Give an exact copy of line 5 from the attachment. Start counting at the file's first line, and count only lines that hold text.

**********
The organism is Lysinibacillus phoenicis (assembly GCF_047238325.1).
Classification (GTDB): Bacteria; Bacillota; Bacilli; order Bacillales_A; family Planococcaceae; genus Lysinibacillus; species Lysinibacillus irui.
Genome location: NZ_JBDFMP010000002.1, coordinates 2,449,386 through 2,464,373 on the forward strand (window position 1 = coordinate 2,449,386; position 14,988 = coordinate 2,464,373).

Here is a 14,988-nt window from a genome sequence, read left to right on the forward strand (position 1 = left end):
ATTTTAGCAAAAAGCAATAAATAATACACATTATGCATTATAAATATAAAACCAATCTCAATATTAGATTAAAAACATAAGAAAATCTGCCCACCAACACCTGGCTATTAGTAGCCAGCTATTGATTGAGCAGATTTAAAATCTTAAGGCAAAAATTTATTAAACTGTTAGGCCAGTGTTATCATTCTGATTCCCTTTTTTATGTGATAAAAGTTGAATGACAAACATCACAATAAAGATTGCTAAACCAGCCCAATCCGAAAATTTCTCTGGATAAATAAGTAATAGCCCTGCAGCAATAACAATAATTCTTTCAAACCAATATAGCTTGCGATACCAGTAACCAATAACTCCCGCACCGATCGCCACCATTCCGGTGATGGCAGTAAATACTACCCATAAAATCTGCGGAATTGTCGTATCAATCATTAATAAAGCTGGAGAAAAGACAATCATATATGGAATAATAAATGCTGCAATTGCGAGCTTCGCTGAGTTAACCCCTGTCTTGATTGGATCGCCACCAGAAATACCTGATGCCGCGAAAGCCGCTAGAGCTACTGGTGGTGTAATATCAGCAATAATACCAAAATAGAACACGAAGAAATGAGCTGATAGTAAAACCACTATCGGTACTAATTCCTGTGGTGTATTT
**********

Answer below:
ATTTTAGCAAAAAGCAATAAATAATACACATTATGCATTATAAATATAAAACCAATCTCAATATTAGATTAAAAACATAAGAAAATCTGCCCACCAACACCTGGCTATTAGTAGCCAGCTATTGATTGAGCAGATTTAAAATCTTAAGGCAAAAATTTATTAAACTGTTAGGCCAGTGTTATCATTCTGATTCCCTTTTTTATGTGATAAAAGTTGAATGACAAACATCACAATAAAGATTGCTAAACCAGCCCAATCCGAAAATTTCTCTGGATAAATAAGTAATAGCCCTGCAGCAATAACAATAATTCTTTCAAACCAATATAGCTTGCGATACCAGTAACCAATAACTCCCGCACCGATCGCCACCATTCCGGTGATGGCAGTAAATACTACCCATAAAATCTGCGGAATTGTCGTATCAATCATTAATAAAGCTGGAGAAAAGACAATCATATATGGAATAATAAATGCTGCAATTGCGAGCTTCGCTGAGTTAACCCCTGTCTTGATTGGATCGCCACCAGAAATACCTGATGCCGCGAAAGCCGCTAGAGCTACTGGTGGTGTAATATCAGCAATAATACCAAAATAGAACACGAAGAAATGAGCTGATAGTAAAACCACTATCGGTACTAATTCCTGTGGTGTATTT